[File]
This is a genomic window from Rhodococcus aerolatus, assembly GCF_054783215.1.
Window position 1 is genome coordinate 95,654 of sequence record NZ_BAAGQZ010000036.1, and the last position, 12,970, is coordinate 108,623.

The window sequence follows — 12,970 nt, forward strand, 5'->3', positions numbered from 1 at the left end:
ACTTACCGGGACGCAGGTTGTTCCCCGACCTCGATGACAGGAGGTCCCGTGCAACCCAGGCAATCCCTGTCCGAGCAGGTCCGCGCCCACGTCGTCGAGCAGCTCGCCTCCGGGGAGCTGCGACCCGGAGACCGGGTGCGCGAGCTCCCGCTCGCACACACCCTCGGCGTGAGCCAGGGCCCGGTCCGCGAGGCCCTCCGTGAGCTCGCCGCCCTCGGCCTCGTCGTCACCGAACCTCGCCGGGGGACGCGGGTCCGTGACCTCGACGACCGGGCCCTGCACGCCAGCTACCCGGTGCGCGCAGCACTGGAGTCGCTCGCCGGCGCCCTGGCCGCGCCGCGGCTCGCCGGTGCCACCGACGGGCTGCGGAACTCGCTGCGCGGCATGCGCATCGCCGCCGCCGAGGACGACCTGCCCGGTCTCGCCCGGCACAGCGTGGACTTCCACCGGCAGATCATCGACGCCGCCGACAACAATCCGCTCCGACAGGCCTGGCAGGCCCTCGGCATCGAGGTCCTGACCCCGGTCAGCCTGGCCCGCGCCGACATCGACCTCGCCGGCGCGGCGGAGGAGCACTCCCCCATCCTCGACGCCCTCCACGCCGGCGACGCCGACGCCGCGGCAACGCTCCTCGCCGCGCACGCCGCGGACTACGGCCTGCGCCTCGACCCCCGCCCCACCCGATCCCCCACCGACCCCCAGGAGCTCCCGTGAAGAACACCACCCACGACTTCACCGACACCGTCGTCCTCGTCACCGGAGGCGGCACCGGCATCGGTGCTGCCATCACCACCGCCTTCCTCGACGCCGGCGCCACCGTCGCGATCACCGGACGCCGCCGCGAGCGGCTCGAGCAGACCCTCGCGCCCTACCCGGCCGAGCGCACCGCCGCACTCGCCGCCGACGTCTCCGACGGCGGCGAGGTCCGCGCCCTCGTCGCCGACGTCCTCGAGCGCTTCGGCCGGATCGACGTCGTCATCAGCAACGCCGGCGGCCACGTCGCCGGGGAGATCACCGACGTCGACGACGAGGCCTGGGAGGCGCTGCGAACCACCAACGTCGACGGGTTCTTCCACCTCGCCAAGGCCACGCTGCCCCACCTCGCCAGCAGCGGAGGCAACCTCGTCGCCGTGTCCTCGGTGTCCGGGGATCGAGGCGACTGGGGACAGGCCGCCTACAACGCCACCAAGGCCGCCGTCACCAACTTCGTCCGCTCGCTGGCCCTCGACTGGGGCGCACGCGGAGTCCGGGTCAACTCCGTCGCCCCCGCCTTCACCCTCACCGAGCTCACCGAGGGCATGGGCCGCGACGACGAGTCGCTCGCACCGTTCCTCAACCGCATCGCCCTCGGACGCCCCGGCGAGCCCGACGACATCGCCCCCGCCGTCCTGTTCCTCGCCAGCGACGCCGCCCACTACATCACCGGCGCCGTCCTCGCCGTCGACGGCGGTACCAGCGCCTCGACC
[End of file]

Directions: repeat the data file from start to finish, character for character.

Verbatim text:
This is a genomic window from Rhodococcus aerolatus, assembly GCF_054783215.1.
Window position 1 is genome coordinate 95,654 of sequence record NZ_BAAGQZ010000036.1, and the last position, 12,970, is coordinate 108,623.

The window sequence follows — 12,970 nt, forward strand, 5'->3', positions numbered from 1 at the left end:
ACTTACCGGGACGCAGGTTGTTCCCCGACCTCGATGACAGGAGGTCCCGTGCAACCCAGGCAATCCCTGTCCGAGCAGGTCCGCGCCCACGTCGTCGAGCAGCTCGCCTCCGGGGAGCTGCGACCCGGAGACCGGGTGCGCGAGCTCCCGCTCGCACACACCCTCGGCGTGAGCCAGGGCCCGGTCCGCGAGGCCCTCCGTGAGCTCGCCGCCCTCGGCCTCGTCGTCACCGAACCTCGCCGGGGGACGCGGGTCCGTGACCTCGACGACCGGGCCCTGCACGCCAGCTACCCGGTGCGCGCAGCACTGGAGTCGCTCGCCGGCGCCCTGGCCGCGCCGCGGCTCGCCGGTGCCACCGACGGGCTGCGGAACTCGCTGCGCGGCATGCGCATCGCCGCCGCCGAGGACGACCTGCCCGGTCTCGCCCGGCACAGCGTGGACTTCCACCGGCAGATCATCGACGCCGCCGACAACAATCCGCTCCGACAGGCCTGGCAGGCCCTCGGCATCGAGGTCCTGACCCCGGTCAGCCTGGCCCGCGCCGACATCGACCTCGCCGGCGCGGCGGAGGAGCACTCCCCCATCCTCGACGCCCTCCACGCCGGCGACGCCGACGCCGCGGCAACGCTCCTCGCCGCGCACGCCGCGGACTACGGCCTGCGCCTCGACCCCCGCCCCACCCGATCCCCCACCGACCCCCAGGAGCTCCCGTGAAGAACACCACCCACGACTTCACCGACACCGTCGTCCTCGTCACCGGAGGCGGCACCGGCATCGGTGCTGCCATCACCACCGCCTTCCTCGACGCCGGCGCCACCGTCGCGATCACCGGACGCCGCCGCGAGCGGCTCGAGCAGACCCTCGCGCCCTACCCGGCCGAGCGCACCGCCGCACTCGCCGCCGACGTCTCCGACGGCGGCGAGGTCCGCGCCCTCGTCGCCGACGTCCTCGAGCGCTTCGGCCGGATCGACGTCGTCATCAGCAACGCCGGCGGCCACGTCGCCGGGGAGATCACCGACGTCGACGACGAGGCCTGGGAGGCGCTGCGAACCACCAACGTCGACGGGTTCTTCCACCTCGCCAAGGCCACGCTGCCCCACCTCGCCAGCAGCGGAGGCAACCTCGTCGCCGTGTCCTCGGTGTCCGGGGATCGAGGCGACTGGGGACAGGCCGCCTACAACGCCACCAAGGCCGCCGTCACCAACTTCGTCCGCTCGCTGGCCCTCGACTGGGGCGCACGCGGAGTCCGGGTCAACTCCGTCGCCCCCGCCTTCACCCTCACCGAGCTCACCGAGGGCATGGGCCGCGACGACGAGTCGCTCGCACCGTTCCTCAACCGCATCGCCCTCGGACGCCCCGGCGAGCCCGACGACATCGCCCCCGCCGTCCTGTTCCTCGCCAGCGACGCCGCCCACTACATCACCGGCGCCGTCCTCGCCGTCGACGGCGGTACCAGCGCCTCGACC